Board Docs - Jul 29, 2014 - Charles County Commissioners’ Meeting
1.07 [10:00 a.m.] Briefing: 2015 Update Patuxent River Policy Plan - Proposed Resolution 2014-23 (Mr. Peter Aluotto, Director/Mr. Steve Ball, AICP,LEED AP, Planning Director, Department of Planning and Growth Management)
As we dive deeper into summer, Charles County Government urges citizens to keep summer safety in mind. Knowing basic safety tips this summer may keep you out of the emergency room, so you can focus on having fun.
First, know the difference between the various types of summer storm alerts issued by emergency agencies:
There are about 105 incubator farms in 38 states, many of them still in the planning stage or just a few years into operation, according to the National Incubator Farm Training Initiative at Tufts University in Massachusetts. The program, launched in 2012, advises new incubator farms and helps farmers connect with them.
More than half the farms serve immigrants and refugees, but others nurture a range of new farmers including young people, career changers and retirees.
In 2008, new grants from the U.S. Department of Agriculture’s Beginning Farmer and Rancher Development Program spurred a number of incubator programs into existence. The USDA program was a response to the rising average age of U.S. farmers and the 8 percent projected decrease in the number of farmers from 2008 to 2018. The 2014 farm bill includes $100 million for the program.
Md. firms sponsoring nearly 12,000 foreign workers with high-tech skills
Merkle is among dozens of companies and institutions in Maryland that rely on a controversial visa program to bring skilled workers to U.S. soil — others include Millennial Media, Ciena Corp., Micros Systems, Laureate Education and Sourcefire, according to government data. Maryland companies, universities and research institutions are sponsoring nearly 12,000 foreign workers through what is known as the H-1B visa program.
But tech industry advocates say those are no simple hires, requiring thousands of dollars in legal fees and at least six months of lead time, with no certain payoff as companies nationwide share 85,000 visas allotted in a lottery each April. They say reforms are needed to align the immigration system with an increasingly global labor market — reforms similar to those that freed academics from the visa cap, though not from a burdensome application process.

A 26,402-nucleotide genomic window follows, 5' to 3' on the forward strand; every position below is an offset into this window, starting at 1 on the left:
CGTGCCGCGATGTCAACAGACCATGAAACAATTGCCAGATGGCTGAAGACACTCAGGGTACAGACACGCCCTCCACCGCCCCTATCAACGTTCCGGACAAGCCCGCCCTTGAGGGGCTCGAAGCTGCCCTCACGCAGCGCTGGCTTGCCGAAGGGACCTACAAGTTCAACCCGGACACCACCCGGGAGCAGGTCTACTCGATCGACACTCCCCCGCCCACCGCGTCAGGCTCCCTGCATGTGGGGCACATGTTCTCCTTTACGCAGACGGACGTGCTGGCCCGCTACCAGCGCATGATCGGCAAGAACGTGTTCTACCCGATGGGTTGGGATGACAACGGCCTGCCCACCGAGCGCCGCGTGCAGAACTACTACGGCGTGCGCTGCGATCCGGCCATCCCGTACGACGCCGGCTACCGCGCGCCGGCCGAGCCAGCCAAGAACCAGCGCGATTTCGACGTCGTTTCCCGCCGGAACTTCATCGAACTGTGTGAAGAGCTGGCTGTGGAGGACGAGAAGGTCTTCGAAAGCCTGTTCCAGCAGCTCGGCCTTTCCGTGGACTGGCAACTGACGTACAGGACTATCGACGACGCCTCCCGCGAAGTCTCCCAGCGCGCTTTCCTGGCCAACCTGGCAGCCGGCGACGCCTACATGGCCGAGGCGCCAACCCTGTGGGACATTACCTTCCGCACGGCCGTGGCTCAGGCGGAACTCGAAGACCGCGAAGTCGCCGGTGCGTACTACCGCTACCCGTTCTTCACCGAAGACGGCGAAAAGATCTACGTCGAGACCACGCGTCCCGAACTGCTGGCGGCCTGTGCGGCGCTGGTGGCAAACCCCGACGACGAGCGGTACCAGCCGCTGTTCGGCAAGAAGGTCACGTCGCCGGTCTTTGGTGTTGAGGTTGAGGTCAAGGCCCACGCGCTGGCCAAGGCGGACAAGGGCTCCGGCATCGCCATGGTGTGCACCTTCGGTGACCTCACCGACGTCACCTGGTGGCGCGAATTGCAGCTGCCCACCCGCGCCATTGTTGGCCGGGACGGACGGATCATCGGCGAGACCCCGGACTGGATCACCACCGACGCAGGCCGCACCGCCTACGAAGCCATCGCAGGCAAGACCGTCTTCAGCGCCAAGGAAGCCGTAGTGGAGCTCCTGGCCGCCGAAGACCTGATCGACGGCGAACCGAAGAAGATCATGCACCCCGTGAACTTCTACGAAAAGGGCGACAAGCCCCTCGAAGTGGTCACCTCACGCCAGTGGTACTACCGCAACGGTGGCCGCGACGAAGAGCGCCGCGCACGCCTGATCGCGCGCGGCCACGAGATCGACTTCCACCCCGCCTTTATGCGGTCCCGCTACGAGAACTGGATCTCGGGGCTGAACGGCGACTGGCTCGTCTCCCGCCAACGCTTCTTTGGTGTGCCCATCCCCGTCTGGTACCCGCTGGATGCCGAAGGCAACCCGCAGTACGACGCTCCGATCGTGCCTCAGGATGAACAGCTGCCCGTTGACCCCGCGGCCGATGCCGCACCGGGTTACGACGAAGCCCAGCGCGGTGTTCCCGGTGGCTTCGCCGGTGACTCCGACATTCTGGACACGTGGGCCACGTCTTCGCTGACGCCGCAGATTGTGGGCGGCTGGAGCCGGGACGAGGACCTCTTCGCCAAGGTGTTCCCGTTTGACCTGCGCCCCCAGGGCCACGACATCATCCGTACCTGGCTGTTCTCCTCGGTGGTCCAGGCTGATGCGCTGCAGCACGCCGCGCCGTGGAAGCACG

When Johns Hopkins Hospital agreed this week to a $190 million settlement with thousands of patients who were secretly photographed during gynecological exams, it put a number of prominent East Coast medical institutions on the hook.
Hopkins joined with hospitals and schools affiliated with Yale, Cornell and Columbia universities and the University of Rochester years ago to create a pair of insurance companies to save money and pool risk, but they now face one of the largest claim settlements of its kind.
Hopkins has said little about the settlment with patients of Dr. Nikita Levy, who worked in a Hopkins clinic in East Baltimore, and how it will be paid, aside from saying it would be covered by insurance and the hospital’s quality of care wouldn’t be affected.
While hospitals are supposed to report serious medical errors to state regulators, the mostly confidential system still doesn’t capture all of those happening in the Maryland facilities, patient safety experts and regulators acknowledge. Confusion over reporting rules and fear of legal or financial repercussions can thwart disclosure, they say.
Details about even the most severe and deadly mistakes, called “adverse events,” only become public if someone sues, or if regulators catch a hospital failing to report and launch an inquiry, the results of which are subject to open records laws.
“Are they grossly underreported? Shamefully, no one knows,” said Dr. Peter J. Pronovost, a leading patient safety expert at Johns Hopkins Hospital. “If you added up all the adverse events in hospitals, they would probably be about the third leading cause of death. The public should be screaming that we deserve better.”
The upcoming corruption trial of former Gov. Bob McDonnell and his wife is sure to have Virginia politicians riveted - with good reason.
For the state’s elected leaders, the courtroom drama that will begin unfolding Monday underlines a stark reality that has become increasingly apparent over the past five years:
The feds are watching you. Closely.
The U.S. government’s highway safety agency has opened a formal investigation into air bag failures in some Chevrolet Impala full-size cars made by General Motors.